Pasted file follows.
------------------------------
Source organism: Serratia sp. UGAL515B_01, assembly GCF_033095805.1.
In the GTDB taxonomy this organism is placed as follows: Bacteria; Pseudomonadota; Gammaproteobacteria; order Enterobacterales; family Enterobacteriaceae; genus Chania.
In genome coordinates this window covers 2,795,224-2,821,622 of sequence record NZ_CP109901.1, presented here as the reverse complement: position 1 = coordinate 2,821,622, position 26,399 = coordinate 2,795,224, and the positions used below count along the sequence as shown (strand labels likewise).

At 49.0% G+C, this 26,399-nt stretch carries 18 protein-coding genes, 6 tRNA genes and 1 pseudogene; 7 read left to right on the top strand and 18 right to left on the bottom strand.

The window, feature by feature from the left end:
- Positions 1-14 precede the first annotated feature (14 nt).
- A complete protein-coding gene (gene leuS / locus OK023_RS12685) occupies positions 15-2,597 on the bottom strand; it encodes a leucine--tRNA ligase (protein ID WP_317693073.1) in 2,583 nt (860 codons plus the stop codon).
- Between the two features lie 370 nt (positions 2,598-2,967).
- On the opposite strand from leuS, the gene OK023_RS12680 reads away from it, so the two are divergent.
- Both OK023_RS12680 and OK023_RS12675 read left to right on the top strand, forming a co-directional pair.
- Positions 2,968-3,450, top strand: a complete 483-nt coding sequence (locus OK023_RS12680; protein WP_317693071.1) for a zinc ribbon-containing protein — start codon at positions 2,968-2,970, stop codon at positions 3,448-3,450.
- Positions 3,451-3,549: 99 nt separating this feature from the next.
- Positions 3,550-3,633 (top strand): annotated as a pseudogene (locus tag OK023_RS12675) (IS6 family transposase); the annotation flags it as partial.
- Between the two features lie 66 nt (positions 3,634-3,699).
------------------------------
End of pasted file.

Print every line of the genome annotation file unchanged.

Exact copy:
Source organism: Serratia sp. UGAL515B_01, assembly GCF_033095805.1.
In the GTDB taxonomy this organism is placed as follows: Bacteria; Pseudomonadota; Gammaproteobacteria; order Enterobacterales; family Enterobacteriaceae; genus Chania.
In genome coordinates this window covers 2,795,224-2,821,622 of sequence record NZ_CP109901.1, presented here as the reverse complement: position 1 = coordinate 2,821,622, position 26,399 = coordinate 2,795,224, and the positions used below count along the sequence as shown (strand labels likewise).

At 49.0% G+C, this 26,399-nt stretch carries 18 protein-coding genes, 6 tRNA genes and 1 pseudogene; 7 read left to right on the top strand and 18 right to left on the bottom strand.

The window, feature by feature from the left end:
- Positions 1-14 precede the first annotated feature (14 nt).
- A complete protein-coding gene (gene leuS / locus OK023_RS12685) occupies positions 15-2,597 on the bottom strand; it encodes a leucine--tRNA ligase (protein ID WP_317693073.1) in 2,583 nt (860 codons plus the stop codon).
- Between the two features lie 370 nt (positions 2,598-2,967).
- On the opposite strand from leuS, the gene OK023_RS12680 reads away from it, so the two are divergent.
- Both OK023_RS12680 and OK023_RS12675 read left to right on the top strand, forming a co-directional pair.
- Positions 2,968-3,450, top strand: a complete 483-nt coding sequence (locus OK023_RS12680; protein WP_317693071.1) for a zinc ribbon-containing protein — start codon at positions 2,968-2,970, stop codon at positions 3,448-3,450.
- Positions 3,451-3,549: 99 nt separating this feature from the next.
- Positions 3,550-3,633 (top strand): annotated as a pseudogene (locus tag OK023_RS12675) (IS6 family transposase); the annotation flags it as partial.
- Between the two features lie 66 nt (positions 3,634-3,699).